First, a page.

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Moment Royal Navy warship intercepts two Russian submarines in the North Sea
22 July 2022, 15:44 | Updated: 22 July 2022, 16:09
This is the moment a Royal Navy warship faces off with two Russian submarines in the North Sea.
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This Ministry of Defence (MoD) photograph shows the moment HMS Portland intercepted the two subs as they surfaced off the coast off Norway.
The British submarine hunter ship tracked the cruise missile submarine Severodvinsk and Akula-class attack submarine Vepr after they appeared on 16 and 19 July.
Nato and Baltic forces took over duties as they continued to St Petersburg for Russian Navy Day celebrations, which are due to take place on July 31.
It comes as Royal Navy sailors are currently training personnel from Ukraine's navy to help in the ongoing fight against Russia.
A Navy spokesman said the two submarines were tracked as they made their underwater journey south along the Norwegian coast from the Arctic.
He said: "Portland and her specialist Merlin helicopter - both equipped with cutting-edge sonars, sensors and torpedoes for submarine-hunting operations - reported on the movements of the Russian Northern Fleet vessels.
"One of the RAF's new long-range maritime patrol aircraft, the P8 Poseidon, also worked closely with HMS Portland to hunt and track the submarines."
HMS Portland's Commanding Officer, Commander Tim Leeder, said: "Our success on operations marks the culmination of many months of specialist training and exercises.
"Critically, the cohesiveness of Royal Navy, RAF and our allies capabilities ensures that we are capable of conducting and sustaining these types of anti-submarine operations in the North Atlantic.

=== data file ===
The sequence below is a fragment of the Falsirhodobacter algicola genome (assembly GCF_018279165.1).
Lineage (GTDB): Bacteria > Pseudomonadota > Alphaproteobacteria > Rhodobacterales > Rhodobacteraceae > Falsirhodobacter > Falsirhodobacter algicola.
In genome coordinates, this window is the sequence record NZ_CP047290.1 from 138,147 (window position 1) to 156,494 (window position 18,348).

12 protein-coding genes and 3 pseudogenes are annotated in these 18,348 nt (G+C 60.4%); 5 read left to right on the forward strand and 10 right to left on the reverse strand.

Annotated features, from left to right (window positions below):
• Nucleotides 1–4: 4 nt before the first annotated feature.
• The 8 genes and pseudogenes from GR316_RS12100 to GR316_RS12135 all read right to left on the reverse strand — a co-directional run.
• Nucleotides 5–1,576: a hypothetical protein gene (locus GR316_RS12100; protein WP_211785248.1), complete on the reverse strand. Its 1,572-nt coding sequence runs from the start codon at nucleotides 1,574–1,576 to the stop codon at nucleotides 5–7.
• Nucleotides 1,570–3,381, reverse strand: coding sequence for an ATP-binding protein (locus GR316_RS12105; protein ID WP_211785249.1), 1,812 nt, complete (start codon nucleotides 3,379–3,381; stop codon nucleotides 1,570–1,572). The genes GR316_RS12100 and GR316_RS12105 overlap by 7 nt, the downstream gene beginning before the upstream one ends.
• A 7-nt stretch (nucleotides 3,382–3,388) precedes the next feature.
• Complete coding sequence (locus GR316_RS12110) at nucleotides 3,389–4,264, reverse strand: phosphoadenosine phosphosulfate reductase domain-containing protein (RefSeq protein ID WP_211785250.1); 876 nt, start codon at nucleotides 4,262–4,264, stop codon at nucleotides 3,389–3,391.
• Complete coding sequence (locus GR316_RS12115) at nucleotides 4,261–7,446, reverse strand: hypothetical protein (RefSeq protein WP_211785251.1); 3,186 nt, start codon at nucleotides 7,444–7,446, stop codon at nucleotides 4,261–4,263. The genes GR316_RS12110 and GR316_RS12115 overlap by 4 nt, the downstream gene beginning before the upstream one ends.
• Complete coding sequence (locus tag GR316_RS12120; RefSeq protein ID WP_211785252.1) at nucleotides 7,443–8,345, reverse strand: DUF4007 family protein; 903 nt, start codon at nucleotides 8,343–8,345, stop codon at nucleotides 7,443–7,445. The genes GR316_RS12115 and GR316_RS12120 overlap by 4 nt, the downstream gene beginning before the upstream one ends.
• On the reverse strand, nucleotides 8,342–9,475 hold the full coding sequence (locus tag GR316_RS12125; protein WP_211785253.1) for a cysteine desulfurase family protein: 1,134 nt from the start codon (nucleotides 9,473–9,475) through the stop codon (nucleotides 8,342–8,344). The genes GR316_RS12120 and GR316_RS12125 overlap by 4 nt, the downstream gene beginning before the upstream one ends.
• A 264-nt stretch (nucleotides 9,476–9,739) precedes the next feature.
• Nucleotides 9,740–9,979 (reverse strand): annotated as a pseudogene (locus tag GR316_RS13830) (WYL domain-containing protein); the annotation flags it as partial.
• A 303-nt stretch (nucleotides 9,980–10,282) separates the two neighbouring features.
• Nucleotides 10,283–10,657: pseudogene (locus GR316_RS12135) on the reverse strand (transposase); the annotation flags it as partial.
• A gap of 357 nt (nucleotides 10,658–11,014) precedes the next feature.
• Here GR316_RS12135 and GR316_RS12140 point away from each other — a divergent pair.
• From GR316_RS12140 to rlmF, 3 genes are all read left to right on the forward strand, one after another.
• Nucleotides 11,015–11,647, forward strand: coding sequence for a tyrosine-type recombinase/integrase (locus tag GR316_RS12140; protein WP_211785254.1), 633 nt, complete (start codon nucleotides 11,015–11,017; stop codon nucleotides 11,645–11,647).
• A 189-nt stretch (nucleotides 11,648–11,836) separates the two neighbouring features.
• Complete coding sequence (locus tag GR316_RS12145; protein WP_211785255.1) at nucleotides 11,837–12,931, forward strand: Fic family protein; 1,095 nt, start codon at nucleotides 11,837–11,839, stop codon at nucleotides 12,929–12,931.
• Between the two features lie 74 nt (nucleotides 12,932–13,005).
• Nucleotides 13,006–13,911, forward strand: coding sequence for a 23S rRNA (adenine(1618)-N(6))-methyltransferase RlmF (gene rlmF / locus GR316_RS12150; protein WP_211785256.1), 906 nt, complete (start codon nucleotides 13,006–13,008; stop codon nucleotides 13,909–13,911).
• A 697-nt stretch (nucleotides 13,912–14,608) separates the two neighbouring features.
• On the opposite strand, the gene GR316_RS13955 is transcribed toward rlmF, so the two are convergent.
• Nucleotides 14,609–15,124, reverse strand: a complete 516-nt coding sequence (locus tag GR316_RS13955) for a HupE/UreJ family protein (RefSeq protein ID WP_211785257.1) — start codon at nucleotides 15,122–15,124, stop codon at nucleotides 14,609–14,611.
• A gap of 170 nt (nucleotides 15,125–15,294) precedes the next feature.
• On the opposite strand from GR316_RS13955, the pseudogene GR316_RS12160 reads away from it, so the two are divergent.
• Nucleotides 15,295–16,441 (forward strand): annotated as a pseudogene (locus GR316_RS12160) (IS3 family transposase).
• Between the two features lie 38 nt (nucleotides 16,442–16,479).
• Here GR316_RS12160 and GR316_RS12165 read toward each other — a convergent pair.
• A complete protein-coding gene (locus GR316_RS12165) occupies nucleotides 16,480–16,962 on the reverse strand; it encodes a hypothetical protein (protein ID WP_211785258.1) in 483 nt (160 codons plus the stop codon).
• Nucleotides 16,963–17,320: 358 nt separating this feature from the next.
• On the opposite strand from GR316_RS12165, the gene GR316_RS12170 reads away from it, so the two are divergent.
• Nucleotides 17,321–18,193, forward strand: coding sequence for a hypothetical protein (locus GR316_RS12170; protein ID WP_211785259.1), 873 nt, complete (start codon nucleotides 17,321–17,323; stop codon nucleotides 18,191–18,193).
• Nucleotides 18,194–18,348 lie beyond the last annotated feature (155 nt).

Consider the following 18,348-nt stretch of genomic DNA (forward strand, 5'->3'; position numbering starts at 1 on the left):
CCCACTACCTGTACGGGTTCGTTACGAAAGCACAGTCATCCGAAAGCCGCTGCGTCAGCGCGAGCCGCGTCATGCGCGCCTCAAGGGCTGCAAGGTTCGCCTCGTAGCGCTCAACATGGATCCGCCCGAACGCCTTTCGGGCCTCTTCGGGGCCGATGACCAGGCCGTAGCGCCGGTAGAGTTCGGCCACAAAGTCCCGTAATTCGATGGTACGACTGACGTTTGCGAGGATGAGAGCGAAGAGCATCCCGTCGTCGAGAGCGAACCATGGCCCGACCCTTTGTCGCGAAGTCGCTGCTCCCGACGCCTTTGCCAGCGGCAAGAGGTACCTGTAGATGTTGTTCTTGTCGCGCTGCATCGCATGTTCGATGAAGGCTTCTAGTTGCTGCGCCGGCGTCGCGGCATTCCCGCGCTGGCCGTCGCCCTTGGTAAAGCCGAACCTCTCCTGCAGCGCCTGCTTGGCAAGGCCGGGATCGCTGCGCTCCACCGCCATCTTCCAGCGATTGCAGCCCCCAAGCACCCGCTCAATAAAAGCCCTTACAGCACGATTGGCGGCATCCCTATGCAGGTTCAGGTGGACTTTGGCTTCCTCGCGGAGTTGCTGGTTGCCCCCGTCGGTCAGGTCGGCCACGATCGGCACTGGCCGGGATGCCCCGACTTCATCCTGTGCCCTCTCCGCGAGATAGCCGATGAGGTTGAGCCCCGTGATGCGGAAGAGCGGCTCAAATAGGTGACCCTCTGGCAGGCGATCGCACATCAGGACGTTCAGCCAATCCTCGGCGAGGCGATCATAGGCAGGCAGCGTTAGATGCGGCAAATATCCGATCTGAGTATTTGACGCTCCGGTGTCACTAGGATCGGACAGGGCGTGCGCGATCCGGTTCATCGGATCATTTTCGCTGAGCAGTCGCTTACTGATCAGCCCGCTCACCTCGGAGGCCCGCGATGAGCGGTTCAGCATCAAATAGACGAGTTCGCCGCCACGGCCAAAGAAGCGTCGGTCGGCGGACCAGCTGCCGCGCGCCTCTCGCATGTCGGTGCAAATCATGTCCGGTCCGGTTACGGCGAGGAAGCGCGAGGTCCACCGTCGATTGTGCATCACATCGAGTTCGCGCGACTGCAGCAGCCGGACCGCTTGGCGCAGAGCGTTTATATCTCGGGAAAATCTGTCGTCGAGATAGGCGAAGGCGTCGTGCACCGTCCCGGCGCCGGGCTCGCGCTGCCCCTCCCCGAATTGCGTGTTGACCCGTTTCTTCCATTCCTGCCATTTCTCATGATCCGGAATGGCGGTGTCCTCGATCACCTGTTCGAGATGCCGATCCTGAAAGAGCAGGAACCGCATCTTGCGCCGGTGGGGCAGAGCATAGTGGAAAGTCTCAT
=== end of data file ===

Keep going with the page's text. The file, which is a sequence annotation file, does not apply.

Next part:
"It is testament to my sailors' dedication and professionalism, alongside that of our allies, that we are able to conduct this strategically crucial role."
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Royal Navy sailors are training Ukrainians in operating two Sandown-class minehunters which are set to be sold to Ukraine.
Ukraine's deputy defence minister Volodymyr Havrylov met with UK armed forces minister James Heappey and parliamentarians in London before visiting soldiers and sailors training in Scotland.
The ministers spoke with trainees and the Royal Navy instructors, observing them practising key skills at sea, such as weapon drills and damage control, while learning to operate the machinery on the vessels.
Mr Heappey said: "The intensity with which the Ukrainian soldiers and sailors are training is something to behold.
"They work with the focus of troops who know they'll be fighting in a war in just a few short weeks' time.
"Delivering training that matches that intensity and focus is not straightforward.
"The Royal Navy and the British Army are working long hours and drawing on all their operational experience to make sure their new Ukrainian friends are sent into combat with the best chance of victory."
The Sandown-class minehunters - introduced in the Royal Navy in the late 80s - specialise in finding and neutralising mines in deep waters.
The programme is part of training being provided by 1,000 UK service personnel at military sites around the country aimed at preparing volunteer recruits with the skills for frontline combat.
Three vessels go head-to-head:
- Speed: 28 knots+
- Weapons: 32 Sea Ceptor anti-air missiles, 8 Harpoon anti-ship missiles, anti-submarine torpedoes, naval gun, two 30mm guns, two miniguns
- Crew: 185
- Speed: 20 knots surfaced and 35 knots submerged max
- Weapons: Kalibr cruise missiles
- Crew: 90
- Speed: 24 knots
- Weapons: 40 torpedoes, naval mines, torpedo tube launched missiles
- Crew: 62